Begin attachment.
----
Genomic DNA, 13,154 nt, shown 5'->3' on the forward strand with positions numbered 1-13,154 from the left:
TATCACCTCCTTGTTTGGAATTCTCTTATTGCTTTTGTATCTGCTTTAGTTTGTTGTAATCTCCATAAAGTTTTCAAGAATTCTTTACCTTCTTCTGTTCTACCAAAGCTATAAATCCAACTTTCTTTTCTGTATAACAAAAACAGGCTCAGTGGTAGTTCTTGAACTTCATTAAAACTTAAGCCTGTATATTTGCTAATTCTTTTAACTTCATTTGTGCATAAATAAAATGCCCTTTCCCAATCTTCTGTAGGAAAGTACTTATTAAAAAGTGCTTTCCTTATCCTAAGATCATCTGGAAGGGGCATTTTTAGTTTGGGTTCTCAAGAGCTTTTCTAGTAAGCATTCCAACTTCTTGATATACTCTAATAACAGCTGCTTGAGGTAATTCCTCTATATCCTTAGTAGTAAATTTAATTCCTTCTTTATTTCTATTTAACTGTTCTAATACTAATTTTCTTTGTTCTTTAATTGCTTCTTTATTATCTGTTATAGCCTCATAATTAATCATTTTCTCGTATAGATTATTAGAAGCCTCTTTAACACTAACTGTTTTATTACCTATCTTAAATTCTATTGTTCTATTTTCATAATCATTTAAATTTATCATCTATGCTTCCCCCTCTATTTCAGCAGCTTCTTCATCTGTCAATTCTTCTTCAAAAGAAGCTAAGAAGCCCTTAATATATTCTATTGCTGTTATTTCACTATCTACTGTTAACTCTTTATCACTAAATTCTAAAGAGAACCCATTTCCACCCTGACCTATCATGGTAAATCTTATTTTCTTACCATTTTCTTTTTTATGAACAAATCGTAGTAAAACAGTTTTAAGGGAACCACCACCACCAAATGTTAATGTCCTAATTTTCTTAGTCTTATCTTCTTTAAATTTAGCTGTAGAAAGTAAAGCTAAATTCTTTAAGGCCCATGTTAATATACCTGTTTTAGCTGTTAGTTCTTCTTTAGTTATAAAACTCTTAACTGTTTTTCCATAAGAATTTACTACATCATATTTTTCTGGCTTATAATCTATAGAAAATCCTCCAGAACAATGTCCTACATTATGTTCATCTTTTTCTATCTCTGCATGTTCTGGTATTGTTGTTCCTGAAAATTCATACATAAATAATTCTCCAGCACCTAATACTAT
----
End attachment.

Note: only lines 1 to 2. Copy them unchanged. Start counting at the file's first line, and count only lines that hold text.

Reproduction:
Genomic DNA, 13,154 nt, shown 5'->3' on the forward strand with positions numbered 1-13,154 from the left:
TATCACCTCCTTGTTTGGAATTCTCTTATTGCTTTTGTATCTGCTTTAGTTTGTTGTAATCTCCATAAAGTTTTCAAGAATTCTTTACCTTCTTCTGTTCTACCAAAGCTATAAATCCAACTTTCTTTTCTGTATAACAAAAACAGGCTCAGTGGTAGTTCTTGAACTTCATTAAAACTTAAGCCTGTATATTTGCTAATTCTTTTAACTTCATTTGTGCATAAATAAAATGCCCTTTCCCAATCTTCTGTAGGAAAGTACTTATTAAAAAGTGCTTTCCTTATCCTAAGATCATCTGGAAGGGGCATTTTTAGTTTGGGTTCTCAAGAGCTTTTCTAGTAAGCATTCCAACTTCTTGATATACTCTAATAACAGCTGCTTGAGGTAATTCCTCTATATCCTTAGTAGTAAATTTAATTCCTTCTTTATTTCTATTTAACTGTTCTAATACTAATTTTCTTTGTTCTTTAATTGCTTCTTTATTATCTGTTATAGCCTCATAATTAATCATTTTCTCGTATAGATTATTAGAAGCCTCTTTAACACTAACTGTTTTATTACCTATCTTAAATTCTATTGTTCTATTTTCATAATCATTTAAATTTATCATCTATGCTTCCCCCTCTATTTCAGCAGCTTCTTCATCTGTCAATTCTTCTTCAAAAGAAGCTAAGAAGCCCTTAATATATTCTATTGCTGTTATTTCACTATCTACTGTTAACTCTTTATCACTAAATTCTAAAGAGAACCCATTTCCACCCTGACCTATCATGGTAAATCTTATTTTCTTACCATTTTCTTTTTTATGAACAAATCGTAGTAAAACAGTTTTAAGGGAACCACCACCACCAAATGTTAATGTCCTAATTTTCTTAGTCTTATCTTCTTTAAATTTAGCTGTAGAAAGTAAAGCTAAATTCTTTAAGGCCCATGTTAATATACCTGTTTTAGCTGTTAGTTCTTCTTTAGTTATAAAACTCTTAACTGTTTTTCCATAAGAATTTACTACATCATATTTTTCTGGCTTATAATCTATAGAAAATCCTCCAGAACAATGTCCTACATTATGTTCATCTTTTTCTATCTCTGCATGTTCTGGTATTGTTGTTCCTGAAAATTCATACATAAATAATTCTCCAGCACCTAATACTAT